When we crested the hill, I got my first clue something was wrong. First of all, Snook only outdrove me twenty yards. It was usually more like thirty. More worrisome was the fact he stopped walking, and it wasn’t to light a cigarette, but to catch his breath.
“You O.K. man?”
“Yeah Doc. I’m fine.”
He didn’t look fine. “Honest to God, Snook, you’re gonna have to give up those cigarettes.”
“I’ve cut way back, Doc.” Right. We’d been through this routine before.
“When did you start having to stop on eight to catch your breath like that?”
“Just in the last month.” He paused to catch his breath. “I’m just outta shape Bibey, that’s all. I didn’t work out much this winter.”
“I dunno ’bout that Snook.” I checked his pulse, and it was regular. There were a few beads of sweat around his temples. We waited a minute and they cleared up. “Any chest pain, coughing up any blood?” I went through all the standard questions.
“Naw, Doc. Hey, I’m fine.”
“Let me walk in and get you a cart.”
“Hell no, Bibey. I ain’t no invalid.”
We played in, and Snook collected his cheeseburger. I followed him out to the parking lot. We sat on the tail gate of his truck and I watched him change his shoes. He still seemed a little short of breath. I thought through his family history. His mom was elderly, but spry. His Dad had run off when Snook was twelve. I still remembered that trauma, and didn’t want to bring it up. His sister was healthy. He did not have any brothers. “Anybody in your family with heart trouble Snook?”
“Naw, Doc. Booze and womens our only problem.” He seemed more like himself.
“You getting short of breath every time you walk up number eight?”
“Pretty much, yeah.”
“Does it get better when you rest a spell?”
“Sure. Don’t it for you?”
“Look, Snook. I don’t want to alarm you, but this could be your heart, man. You want to go over to the ER?”
“HAIL no.” As opposed to Snook, I am no gambler, and I did my best to convince him, but he was resolute. No hospital today.
“Well, at least let me line up some tests.”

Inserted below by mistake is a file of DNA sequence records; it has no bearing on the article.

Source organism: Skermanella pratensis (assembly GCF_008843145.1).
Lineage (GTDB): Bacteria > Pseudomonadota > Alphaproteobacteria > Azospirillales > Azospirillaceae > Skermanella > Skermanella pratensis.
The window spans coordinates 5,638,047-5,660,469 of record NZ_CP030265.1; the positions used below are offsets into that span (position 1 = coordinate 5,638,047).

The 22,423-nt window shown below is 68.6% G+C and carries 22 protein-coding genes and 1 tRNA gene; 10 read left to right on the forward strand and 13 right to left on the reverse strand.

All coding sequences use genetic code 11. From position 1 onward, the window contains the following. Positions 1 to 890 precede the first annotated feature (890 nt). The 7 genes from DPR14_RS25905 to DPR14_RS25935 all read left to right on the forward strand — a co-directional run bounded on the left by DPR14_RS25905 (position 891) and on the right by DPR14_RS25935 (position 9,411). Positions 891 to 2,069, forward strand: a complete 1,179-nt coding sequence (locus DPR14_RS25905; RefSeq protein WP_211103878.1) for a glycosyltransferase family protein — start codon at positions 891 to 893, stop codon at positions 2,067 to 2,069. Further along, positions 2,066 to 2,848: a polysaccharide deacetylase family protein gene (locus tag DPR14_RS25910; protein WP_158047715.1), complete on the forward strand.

It took some powerful persuasion, but Snook did go for his treadmill. As you might guess, he flunked it and wound up with bypass surgery.
The moral of the story. First of all, “Doctor, know thy patient.” I don’t think the finest cardiologist at Tobacco Triangle U. coulda won Snook over unless he happened to be a scratch golfer, and there for the opportunity.
Second, and for purposes of our more general discussion of how country doctors think, know the heart. Once a patient had some odd symptoms in her chest, and kept telling me, “But it can’t be my heart.”
I got frustrated and said, “Ma’am. I don’t care if every time you sip cider through a straw your nose twitches and your left ear wiggles, it could be your heart.” I regretted it as soon as I said it, ’cause no one wants a smart ^** for a doc.
I was exaggerating, but not by much. Remember the Groopman hypothesis. For acute illness, think of what might kill you first, and then work your way down the list. If we are paranoid and turn out wrong, we can visit on the front porch of the nursing home someday and laugh at the war stories.
Well, old long-winded Bibey has gone on too long again. I’m gonna tell you more about heart in the next segment. After that, we’ll talk some about how country doctors think about chronic illness over a few posts. So far no one has gonged me back to bluegrass music, but we’ll get back to that in short order.